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Some traditions are worth keeping, but for a small business it can be better to break the mold.

Have you ever wondered about handshakes: Respected business owners stand with their backs straight, looking each other in the eye while they compete to crush each other's fingers?

The handshake may be a time-honored tradition that's here to stay. But, contrary to many business beliefs, not all traditions should stand the test of time. In my time founding and running TalkLocal – a local services marketplace that helps small businesses connect with consumers searching online – I've worked with many clients who run family businesses steeped in generations of tradition that are slow to change. They don't have websites, spend little to nothing on digital marketing and prefer to connect the old-fashioned way – by phone.

In an economy where tech-savvy entrepreneurs and national chains are exploiting the technology gap to crush the competition, fusing old and new technology so that these small businesses can better adapt to the digital era is critical. Still, it's only a first step. Startup founders like Elon Musk and Mark Zuckerberg are the new captains of industry, and they're succeeding while breaking all the rules – illustrating that innovation, not tradition, is how to get ahead.

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So here are four respected character traits which, although still cherished by most small business owners, are being rendered obsolete by startup culture.

1. Following your intuition. Following our guts is obsolete; these days, always make sure your data supports your strategy. At TalkLocal, our guts told us that marketing spend targeting a wide range of service categories would be most effective at driving leads. After reviewing the metrics, we realized that a handful of key jobs were driving the bulk of our revenue. Armed with that data, we reduced our marketing spend, focusing it on the key services. Our revenue soared while spending decreased.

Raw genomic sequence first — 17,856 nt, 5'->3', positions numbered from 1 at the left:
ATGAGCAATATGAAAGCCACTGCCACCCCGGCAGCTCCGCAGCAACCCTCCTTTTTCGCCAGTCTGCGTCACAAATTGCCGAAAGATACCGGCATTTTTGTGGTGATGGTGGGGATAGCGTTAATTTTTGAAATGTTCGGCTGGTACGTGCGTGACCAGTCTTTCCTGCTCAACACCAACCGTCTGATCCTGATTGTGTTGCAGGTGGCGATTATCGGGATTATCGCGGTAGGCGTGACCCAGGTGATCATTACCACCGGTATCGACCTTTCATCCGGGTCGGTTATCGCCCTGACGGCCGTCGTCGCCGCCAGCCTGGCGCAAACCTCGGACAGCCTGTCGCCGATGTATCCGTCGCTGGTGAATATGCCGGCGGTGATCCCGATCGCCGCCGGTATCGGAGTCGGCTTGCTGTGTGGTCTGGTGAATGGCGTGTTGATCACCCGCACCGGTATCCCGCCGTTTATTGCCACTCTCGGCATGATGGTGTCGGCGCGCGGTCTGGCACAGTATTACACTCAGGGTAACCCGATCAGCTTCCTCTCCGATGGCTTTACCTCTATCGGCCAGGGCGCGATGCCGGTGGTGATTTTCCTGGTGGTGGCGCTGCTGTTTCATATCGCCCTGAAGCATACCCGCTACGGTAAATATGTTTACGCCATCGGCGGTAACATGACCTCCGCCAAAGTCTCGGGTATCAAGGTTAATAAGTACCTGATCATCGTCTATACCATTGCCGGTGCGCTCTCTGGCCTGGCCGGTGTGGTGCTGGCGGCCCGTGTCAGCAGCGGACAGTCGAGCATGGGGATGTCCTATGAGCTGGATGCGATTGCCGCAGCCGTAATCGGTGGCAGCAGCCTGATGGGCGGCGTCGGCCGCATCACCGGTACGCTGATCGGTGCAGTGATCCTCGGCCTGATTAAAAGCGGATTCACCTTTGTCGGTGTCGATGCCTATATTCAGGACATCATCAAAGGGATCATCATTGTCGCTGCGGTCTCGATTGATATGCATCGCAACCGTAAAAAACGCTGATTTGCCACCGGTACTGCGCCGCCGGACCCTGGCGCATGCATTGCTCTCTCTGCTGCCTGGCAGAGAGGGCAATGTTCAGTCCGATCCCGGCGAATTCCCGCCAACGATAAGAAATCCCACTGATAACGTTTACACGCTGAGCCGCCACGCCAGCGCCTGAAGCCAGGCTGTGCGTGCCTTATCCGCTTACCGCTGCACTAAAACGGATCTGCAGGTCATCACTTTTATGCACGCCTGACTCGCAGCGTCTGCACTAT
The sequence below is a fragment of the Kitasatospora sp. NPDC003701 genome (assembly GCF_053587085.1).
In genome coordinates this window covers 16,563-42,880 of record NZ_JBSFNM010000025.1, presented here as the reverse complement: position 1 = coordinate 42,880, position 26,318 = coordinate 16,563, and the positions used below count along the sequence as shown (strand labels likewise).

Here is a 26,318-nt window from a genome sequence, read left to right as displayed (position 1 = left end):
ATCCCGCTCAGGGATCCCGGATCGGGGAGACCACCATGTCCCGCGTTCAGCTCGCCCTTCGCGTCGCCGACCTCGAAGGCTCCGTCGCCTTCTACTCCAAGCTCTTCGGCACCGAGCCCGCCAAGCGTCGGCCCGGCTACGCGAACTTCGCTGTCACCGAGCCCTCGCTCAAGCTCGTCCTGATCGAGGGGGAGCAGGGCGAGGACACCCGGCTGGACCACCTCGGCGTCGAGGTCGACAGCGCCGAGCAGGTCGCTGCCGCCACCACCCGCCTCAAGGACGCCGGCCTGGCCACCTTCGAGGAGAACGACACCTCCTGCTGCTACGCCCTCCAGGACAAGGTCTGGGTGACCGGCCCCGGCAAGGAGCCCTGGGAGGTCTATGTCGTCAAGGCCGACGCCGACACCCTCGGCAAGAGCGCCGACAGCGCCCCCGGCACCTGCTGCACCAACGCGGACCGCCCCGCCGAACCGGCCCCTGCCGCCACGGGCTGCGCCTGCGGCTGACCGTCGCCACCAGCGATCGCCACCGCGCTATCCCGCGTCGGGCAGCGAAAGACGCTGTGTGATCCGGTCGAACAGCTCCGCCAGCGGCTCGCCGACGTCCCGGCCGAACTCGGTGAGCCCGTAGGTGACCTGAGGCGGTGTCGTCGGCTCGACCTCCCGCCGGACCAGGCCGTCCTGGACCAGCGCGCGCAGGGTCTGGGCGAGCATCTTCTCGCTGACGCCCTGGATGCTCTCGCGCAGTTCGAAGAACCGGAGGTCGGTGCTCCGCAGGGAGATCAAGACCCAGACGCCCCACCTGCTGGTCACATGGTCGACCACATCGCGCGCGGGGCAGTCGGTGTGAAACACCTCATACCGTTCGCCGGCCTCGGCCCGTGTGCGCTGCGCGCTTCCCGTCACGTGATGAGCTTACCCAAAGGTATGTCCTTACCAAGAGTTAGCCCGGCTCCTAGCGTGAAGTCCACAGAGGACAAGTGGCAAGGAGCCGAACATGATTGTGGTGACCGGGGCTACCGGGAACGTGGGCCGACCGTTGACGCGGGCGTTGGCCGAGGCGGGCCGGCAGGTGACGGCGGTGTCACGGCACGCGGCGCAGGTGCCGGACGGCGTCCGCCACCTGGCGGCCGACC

Claiming to follow your gut may have scored political points in the past, but it's foolish during a time when so much data is at our disposal, able to help inform our business choices. So rather than trust your gut, track your metrics. Use Google Analytics to see how your website is performing, track lead sources, calculate return on investment and use split-test comparisons to make sure that your favorite marketing strategy does better than an alternative.

2. Honouring tradition. Blindly honouring tradition is now obsolete as well. You should instead always look for new solutions and ideas. This is, in part, the result of data analytics that has the ability to change rapidly. For example, knowing that the smartphone causes more people to call local professionals rather than find them online inspired us to innovate on the phone call itself. It was a unique move at a time when our competitors were turning to the new social media model to transform local search, leaving the phone untouched. So create an innovative business environment, use data analytics to find under-performing areas in need of change, be as inclusive as possible when seeking solutions and find the latest ideas in industry publications and at conferences.